The soil is a rich red colour and is already dry enough that traffic stirs up huge dust clouds that then settle to blanket everything within several metres of the road. We see some new styles of transport here with carts being pulled by horses as well as buffalo; there are long skinny trailers attached to everything, transporting everything from farm workers to building supplies. Most unusual are what I’ve called 'long tailed tractors' and Kom calls 'motor buffalo'. These tractors are used for ploughing the fields and the long handle separates the activity from your feet. There are giant haystacks by every house and the cows here are predominantly white.

We pass by spider farms but I don’t take the opportunity to sample these at our 'happy room' break. There are fish farms and duck farms and lotus flowers growing in rapidly receding ponds. The seed heads provide a tasty local snack. Hundreds of fishermen congregate on the small river that links Tonle Sap to the Mekong river.

There are masses of road and bridge construction projects in Cambodia funded by China and Korea. We cross lots of smaller bridges adorned with the Australian kangaroo emblem. The end result is much needed but for us it means miles and miles of dusty bumpy dirt roads even before we reach the remoter regions.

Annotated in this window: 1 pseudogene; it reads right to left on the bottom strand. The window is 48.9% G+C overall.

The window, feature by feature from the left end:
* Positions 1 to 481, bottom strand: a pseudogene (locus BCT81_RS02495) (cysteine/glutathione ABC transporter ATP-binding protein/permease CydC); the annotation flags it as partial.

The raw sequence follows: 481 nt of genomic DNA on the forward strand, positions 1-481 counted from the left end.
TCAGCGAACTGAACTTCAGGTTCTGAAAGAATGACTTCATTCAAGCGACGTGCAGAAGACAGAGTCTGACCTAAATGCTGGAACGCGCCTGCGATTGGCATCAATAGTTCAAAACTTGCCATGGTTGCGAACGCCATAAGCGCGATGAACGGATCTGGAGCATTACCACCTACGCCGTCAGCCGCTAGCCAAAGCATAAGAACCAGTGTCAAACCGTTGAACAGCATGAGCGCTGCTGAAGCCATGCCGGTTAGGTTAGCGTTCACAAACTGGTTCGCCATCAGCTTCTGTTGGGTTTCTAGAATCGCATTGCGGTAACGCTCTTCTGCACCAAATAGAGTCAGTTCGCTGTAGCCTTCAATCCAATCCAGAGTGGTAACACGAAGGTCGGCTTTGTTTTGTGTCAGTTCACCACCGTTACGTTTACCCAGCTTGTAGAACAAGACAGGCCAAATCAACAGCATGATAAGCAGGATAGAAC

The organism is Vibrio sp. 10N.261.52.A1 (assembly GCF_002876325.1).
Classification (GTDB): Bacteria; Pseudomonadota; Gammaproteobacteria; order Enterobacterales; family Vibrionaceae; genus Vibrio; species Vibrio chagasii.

Even in the remoter regions the roadside is festooned with political party hoardings for the Cambodian People’s Party, Funcinpec and the Human Rights Party even though the 5 yearly elections are not due for another 6 months. Kom explains that people don’t tend to talk about their political beliefs. He is coy about the reasons but from discussions with other people we met indicated that corruption is still widespread and many of the people in the Pol Pot regime are still in positions of power. There is hope that once this generation passes there is scope for positive change.

There are strange bottles filled with yellow liquid stacked for sale at the sides of the road. We discover that both petrol and various cooking oils are sold that way. When the bus stops to refuel we suggest that we could simply pick up a few bottles to go.

Eventually we reach Kampong Thom and are introduced to our homestay families by local guide Mr T. This is a community tourism project initiated by the Germans and now supported by groups like Intrepid to bring much needed work and income for these poor rural communities. Mr T is the organiser for this village and makes sure that visits are distributed to different families. A small part of the income is taken for administration. He has been doing this for 2 years and has really good English. He had to go to Phnom Penh for training. It was his first time out of the community and found it really difficult. He hasn’t travelled away since and doesn’t want to.

To participate families must have sleeping quarters, proper concreted toilet and washing facilities and grow organic vegetables and have clean water (so that visitors won’t get sick). Loans are available for them to upgrade their facilities.